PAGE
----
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Cathie Wood Hits Back at Michael Burry, Says China Turmoil Boosts U.S. Tech

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What You Need to Know

  • Burry’s Scion Asset Management has been betting against Wood's ARKK ETF with bearish put contracts.
  • Wood tweeted that Burry doesn't understand the fundamentals in the innovation space creating explosive growth.
  • The head of Ark has been reducing allocations to Chinese stocks in several ETFs, including ARKK, which now has none.

Cathie Wood laid out her case for why her firm has for months been paring holdings tied to Chinese technology giants. The superstar fund manager also rebutted investor Michael Burry after he bet against her flagship ETF.

“I think that China-U.S. saber rattling, which has intensified under this administration — a surprise to me — is bringing more activity back home,” Wood said in a Bloomberg Television interview taped Friday. “The supply-chain reorganization is going to be a positive for the U.S., and it’ll be somewhat of a negative for China.”

In a tweet on Tuesday, she also hit back at Burry of “The Big Short” fame — who through his firm Scion Asset Management owned bearish put contracts against 235,500 shares of her Ark Innovation ETF.

Wood said in her tweet that she doesn’t think Burry understands the fundamentals that are creating “explosive growth and investment opportunities” in the innovation space.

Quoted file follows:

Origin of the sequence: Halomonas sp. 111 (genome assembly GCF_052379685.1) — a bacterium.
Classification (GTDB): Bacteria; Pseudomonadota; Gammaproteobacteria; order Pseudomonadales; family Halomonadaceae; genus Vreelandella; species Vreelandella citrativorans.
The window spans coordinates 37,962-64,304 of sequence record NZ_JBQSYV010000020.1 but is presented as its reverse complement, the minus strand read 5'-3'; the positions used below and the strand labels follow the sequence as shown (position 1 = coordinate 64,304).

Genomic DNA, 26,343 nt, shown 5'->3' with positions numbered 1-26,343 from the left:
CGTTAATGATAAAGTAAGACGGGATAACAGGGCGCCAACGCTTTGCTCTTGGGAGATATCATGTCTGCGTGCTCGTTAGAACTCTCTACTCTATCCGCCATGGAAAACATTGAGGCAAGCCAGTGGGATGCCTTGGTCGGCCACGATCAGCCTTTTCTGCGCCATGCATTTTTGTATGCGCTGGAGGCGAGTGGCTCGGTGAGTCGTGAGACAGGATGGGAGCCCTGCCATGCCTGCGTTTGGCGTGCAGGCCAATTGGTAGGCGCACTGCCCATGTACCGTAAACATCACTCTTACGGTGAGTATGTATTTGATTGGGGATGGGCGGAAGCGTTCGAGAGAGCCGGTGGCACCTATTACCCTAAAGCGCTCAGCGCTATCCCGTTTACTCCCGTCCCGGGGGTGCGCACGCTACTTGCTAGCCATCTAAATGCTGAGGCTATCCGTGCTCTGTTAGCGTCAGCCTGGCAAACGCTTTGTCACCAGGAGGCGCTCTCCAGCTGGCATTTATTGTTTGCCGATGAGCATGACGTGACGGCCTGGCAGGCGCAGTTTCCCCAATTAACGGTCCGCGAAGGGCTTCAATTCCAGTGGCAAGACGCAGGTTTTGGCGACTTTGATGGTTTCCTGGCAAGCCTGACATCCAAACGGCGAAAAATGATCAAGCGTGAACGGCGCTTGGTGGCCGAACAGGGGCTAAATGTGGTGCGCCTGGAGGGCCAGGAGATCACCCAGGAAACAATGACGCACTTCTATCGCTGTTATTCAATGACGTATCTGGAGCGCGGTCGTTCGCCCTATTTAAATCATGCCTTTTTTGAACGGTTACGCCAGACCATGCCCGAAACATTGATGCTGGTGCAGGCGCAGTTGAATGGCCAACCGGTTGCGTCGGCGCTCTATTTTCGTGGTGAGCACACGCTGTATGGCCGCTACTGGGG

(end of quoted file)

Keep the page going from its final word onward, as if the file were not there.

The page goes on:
Wood’s ARKK ETF is now sitting with no exposure to shares of companies in the world’s second-biggest economy. Her firm had dumped Chinese stocks in July as Beijing’s clampdown on sectors ranging from education to technology wiped about $1 trillion off shares listed on the mainland, Hong Kong and the U.S.

“The valuation of the market is going to stay down for a long time, until they become more inviting to foreign capital again, and maybe want to integrate a little bit more into the world,” she said during the Aug. 13 interview. The crackdowns by the Chinese government are “contradictory to their desire to become one of the most innovative countries in the world.”

On Tuesday, China’s market regulator issued draft rules banning unfair competition among online platform operators, driving a fifth consecutive day of selling in the nation’s bellwether technology stocks.

Wood acknowledged China’s advancements in computer science, engineering and financial technology, especially as WeChat and AliPay were faster to introduce digital wallets than companies in the U.S. However, she said China seems to be “retreating in a sense when it comes to allowing any kind of data to come out of the country.”

“The whole country is focused on becoming number one in innovation,” she said. “I’m wondering if something’s changing there, though.” On Tuesday last week, Wood had said in a webinar hosted by her firm Ark Investment Management that she was keeping an “open mind” on Chinese shares.

After attracting billions of dollars to her Ark funds and trouncing the market in 2020 with her thematic tech bets, Wood and her firm have struggled to maintain momentum this year as concerns grow over lofty valuations.

ARKK had about 8% of its assets tied to Chinese stocks in February. Other funds such as the Ark Next Generation Internet ETF have also reduced positions in Chinese firms. The ARK Fintech Innovation ETF still has more than 9% of its portfolio tied to companies based in the country including JD.com Inc. and Tencent Holdings Ltd., data compiled by Bloomberg show.

– With assistance from Claire Ballentine, Sam Potter and Jessica Park.

Pictured: Cathie Wood. Photo courtesy of Ark Invest.

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